Founders Brewing Co.
Grand Rapids, MI
I surely do not need to ramble on regarding the tale of Founders Brewing Company, as their brews are pretty well known around beer dork-dom and they remain one of the larger craft brewers in the Midwest (albeit significantly smaller than Bell’s in Michigan).
They actually started as the partnership between two friends in Grand Rapids, who—with the assistance of several investors—opened their doors in the mid-’90s after a brief period of contract-brewing their beers from Minnesota—at a warehouse location just north of the slowly revitalizing downtown area.
Growth was slow in the beginning, as there were several Michigan startups at the same time competing for local publicity and handle space. The most significant of these was the now-defunct Robert Thomas Brewing Company, also in Grand Rapids, who played chief rival in the early years and who purchased the existing (and underrated) Roffey Brewing Company from Holland, before their demise. Their space is now occupied by Schmohz Brewery.
Originally known as Canal Street, the Founders partners were nothing if not flexible and quick studies. The departure of original brewer, Rich Michaels, now with F.X. Matt in New York state, began a period of experimentation … with recipes, brewers (including some contracting for other breweries), and local pub vibe until they slowly found their way with local fans, primarily by pushing the limits of flavors and getting more aggressive with their beers while plugging into a local live music scene and the bustling downtown vibe.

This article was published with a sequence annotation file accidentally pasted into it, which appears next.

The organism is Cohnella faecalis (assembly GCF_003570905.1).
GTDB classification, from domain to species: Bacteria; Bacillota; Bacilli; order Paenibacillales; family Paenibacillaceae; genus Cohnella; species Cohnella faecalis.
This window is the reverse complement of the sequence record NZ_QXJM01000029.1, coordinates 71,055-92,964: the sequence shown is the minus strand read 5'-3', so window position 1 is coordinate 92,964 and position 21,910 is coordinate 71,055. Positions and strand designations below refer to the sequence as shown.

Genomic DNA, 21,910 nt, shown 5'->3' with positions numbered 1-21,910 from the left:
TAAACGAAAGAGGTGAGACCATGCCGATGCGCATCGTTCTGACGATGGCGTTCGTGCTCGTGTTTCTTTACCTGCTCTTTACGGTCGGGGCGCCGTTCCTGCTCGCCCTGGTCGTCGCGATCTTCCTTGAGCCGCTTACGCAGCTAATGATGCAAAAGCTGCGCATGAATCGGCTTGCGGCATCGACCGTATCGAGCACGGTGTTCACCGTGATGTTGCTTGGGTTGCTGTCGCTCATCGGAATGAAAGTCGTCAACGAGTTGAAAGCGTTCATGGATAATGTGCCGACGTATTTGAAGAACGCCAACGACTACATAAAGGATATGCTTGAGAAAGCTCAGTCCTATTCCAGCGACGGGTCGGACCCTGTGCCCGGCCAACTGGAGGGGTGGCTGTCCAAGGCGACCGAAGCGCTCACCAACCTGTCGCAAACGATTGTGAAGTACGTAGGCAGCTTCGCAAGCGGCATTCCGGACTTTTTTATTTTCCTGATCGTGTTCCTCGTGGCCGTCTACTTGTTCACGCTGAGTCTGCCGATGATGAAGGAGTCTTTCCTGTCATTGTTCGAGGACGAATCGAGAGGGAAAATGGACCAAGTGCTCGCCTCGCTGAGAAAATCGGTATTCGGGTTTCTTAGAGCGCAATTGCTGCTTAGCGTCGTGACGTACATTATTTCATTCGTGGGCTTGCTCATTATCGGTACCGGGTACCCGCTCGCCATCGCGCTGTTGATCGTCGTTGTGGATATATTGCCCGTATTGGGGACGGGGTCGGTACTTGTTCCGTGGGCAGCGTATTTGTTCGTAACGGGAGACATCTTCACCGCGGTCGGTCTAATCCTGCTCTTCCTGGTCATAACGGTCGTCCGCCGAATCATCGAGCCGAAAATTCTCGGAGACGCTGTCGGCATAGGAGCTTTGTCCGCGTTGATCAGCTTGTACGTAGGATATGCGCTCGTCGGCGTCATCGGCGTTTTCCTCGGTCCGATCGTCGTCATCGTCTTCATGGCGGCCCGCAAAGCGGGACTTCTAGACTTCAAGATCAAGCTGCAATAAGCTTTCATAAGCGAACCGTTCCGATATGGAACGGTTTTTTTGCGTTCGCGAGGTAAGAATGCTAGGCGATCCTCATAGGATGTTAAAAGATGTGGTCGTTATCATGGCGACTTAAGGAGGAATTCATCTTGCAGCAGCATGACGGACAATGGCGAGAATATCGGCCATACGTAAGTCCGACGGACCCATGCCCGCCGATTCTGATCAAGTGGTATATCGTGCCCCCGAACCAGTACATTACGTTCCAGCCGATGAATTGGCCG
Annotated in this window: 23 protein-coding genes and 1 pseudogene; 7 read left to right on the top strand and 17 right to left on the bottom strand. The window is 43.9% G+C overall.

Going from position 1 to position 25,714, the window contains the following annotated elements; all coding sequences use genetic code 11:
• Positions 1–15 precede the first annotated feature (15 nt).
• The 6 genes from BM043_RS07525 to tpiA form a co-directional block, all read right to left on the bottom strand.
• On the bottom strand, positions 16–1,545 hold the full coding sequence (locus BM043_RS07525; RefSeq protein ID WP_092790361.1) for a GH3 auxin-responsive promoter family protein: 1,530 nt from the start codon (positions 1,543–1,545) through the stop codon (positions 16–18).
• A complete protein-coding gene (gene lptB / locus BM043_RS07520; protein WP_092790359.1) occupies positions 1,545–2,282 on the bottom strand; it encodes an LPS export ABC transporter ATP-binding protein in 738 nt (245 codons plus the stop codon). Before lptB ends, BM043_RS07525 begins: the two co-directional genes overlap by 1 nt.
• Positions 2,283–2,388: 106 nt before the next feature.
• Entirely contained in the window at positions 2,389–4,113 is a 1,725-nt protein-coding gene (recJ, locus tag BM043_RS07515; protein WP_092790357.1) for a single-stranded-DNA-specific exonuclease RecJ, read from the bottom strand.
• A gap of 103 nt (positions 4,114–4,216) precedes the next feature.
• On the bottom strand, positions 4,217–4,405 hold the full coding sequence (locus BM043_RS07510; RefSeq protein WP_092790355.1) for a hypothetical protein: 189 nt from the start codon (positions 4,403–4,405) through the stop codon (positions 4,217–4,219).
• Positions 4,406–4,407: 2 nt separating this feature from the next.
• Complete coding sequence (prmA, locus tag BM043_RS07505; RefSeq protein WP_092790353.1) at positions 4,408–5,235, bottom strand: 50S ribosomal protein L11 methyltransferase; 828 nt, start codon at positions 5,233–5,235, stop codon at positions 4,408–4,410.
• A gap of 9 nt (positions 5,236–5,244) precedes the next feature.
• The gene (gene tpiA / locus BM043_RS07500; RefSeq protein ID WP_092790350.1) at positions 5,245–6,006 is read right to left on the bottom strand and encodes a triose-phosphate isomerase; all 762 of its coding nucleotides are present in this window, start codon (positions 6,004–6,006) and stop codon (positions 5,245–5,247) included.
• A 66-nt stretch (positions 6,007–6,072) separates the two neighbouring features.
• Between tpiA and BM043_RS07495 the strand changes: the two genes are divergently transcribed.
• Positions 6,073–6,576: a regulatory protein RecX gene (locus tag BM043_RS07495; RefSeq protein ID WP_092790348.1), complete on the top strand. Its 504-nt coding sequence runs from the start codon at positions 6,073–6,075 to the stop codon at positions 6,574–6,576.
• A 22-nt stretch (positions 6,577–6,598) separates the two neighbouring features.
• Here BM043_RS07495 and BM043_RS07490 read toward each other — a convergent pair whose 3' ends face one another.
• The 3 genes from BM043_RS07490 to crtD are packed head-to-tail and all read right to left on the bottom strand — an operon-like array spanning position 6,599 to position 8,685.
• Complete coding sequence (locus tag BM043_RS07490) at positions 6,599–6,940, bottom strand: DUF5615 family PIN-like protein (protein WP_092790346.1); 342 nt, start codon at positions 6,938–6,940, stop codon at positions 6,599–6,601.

The results, by now, are near legendary. They moved into their new, larger location two years ago on the south side of downtown Grand Rapids and have already announced expansion plans. Their Founders Fest is an annual destination for beer and music fans alike and they’ve found a niche with the beer public as their lofty rating on Rate Beer and Beer Advocate would suggest. Perhaps even more telling, in my conversations with industry pros throughout the U.S., Founders is always the Michigan brewer they want to talk about or want to visit when they’re in the neighborhood.
This evening, I was lucky enough to get my hands on a couple bottles of Kentucky Breakfast Stout, which, as linked above, ranks #5 on Beer Advocate’s list of “Top Beers on the Planet.” Even in Michigan, it’s not easy to find as these puppies were probably bottled back in March. As most know, KBS is an imperial stout, but differs from their regular Breakfast Stout in that it has been aged in oak bourbon barrels for over a year and is touted as “good for everything a stout ought to be good for.”
At a hefty 11.2 percent ABV and 70 IBU, one expects big flavors, but the layering and complexity of this brew is world class—and probably benefitted from being a few months old. It pours deep and black, with a thin brown, milk-chocolate head that clings to the glass like one of those little rubber wall stickers you had as a kid. The nose is soft, silky, and washes over the tongue and onto the roof of the palate in waves of creamy chocolate and roasted malt. There’s an herbal spiciness with hints of sweet vanilla, earthy tannins, and a lingering dry, malty finish that beckons the next sip. Opening up as it warms, the full mouth feel and alcohol is in perfect balance with the generous hoppy dryness that cleans up the sweetness, without overwhelming it.
This is one where we can all agree, the KBS and isn’t just for breakfast any more.